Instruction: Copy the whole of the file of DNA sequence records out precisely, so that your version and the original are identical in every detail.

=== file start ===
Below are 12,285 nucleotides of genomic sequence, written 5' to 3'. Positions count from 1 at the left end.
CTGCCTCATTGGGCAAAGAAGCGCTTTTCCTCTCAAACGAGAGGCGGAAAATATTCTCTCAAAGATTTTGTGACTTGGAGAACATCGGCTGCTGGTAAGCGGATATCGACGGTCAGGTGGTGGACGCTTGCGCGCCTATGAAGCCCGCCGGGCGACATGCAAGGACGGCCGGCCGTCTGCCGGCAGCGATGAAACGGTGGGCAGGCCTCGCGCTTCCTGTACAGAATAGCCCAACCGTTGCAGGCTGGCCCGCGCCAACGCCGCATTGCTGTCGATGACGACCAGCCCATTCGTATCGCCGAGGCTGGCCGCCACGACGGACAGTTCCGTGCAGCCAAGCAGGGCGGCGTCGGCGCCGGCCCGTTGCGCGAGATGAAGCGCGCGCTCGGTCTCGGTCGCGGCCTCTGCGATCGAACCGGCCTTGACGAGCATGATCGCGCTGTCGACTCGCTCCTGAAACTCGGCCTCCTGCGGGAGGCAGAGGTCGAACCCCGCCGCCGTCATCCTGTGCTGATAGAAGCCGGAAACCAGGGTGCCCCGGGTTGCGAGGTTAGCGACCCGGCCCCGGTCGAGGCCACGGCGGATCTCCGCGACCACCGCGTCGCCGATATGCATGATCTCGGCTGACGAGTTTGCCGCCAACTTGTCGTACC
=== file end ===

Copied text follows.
Below are 12,285 nucleotides of genomic sequence, written 5' to 3'. Positions count from 1 at the left end.
CTGCCTCATTGGGCAAAGAAGCGCTTTTCCTCTCAAACGAGAGGCGGAAAATATTCTCTCAAAGATTTTGTGACTTGGAGAACATCGGCTGCTGGTAAGCGGATATCGACGGTCAGGTGGTGGACGCTTGCGCGCCTATGAAGCCCGCCGGGCGACATGCAAGGACGGCCGGCCGTCTGCCGGCAGCGATGAAACGGTGGGCAGGCCTCGCGCTTCCTGTACAGAATAGCCCAACCGTTGCAGGCTGGCCCGCGCCAACGCCGCATTGCTGTCGATGACGACCAGCCCATTCGTATCGCCGAGGCTGGCCGCCACGACGGACAGTTCCGTGCAGCCAAGCAGGGCGGCGTCGGCGCCGGCCCGTTGCGCGAGATGAAGCGCGCGCTCGGTCTCGGTCGCGGCCTCTGCGATCGAACCGGCCTTGACGAGCATGATCGCGCTGTCGACTCGCTCCTGAAACTCGGCCTCCTGCGGGAGGCAGAGGTCGAACCCCGCCGCCGTCATCCTGTGCTGATAGAAGCCGGAAACCAGGGTGCCCCGGGTTGCGAGGTTAGCGACCCGGCCCCGGTCGAGGCCACGGCGGATCTCCGCGACCACCGCGTCGCCGATATGCATGATCTCGGCTGACGAGTTTGCCGCCAACTTGTCGTACC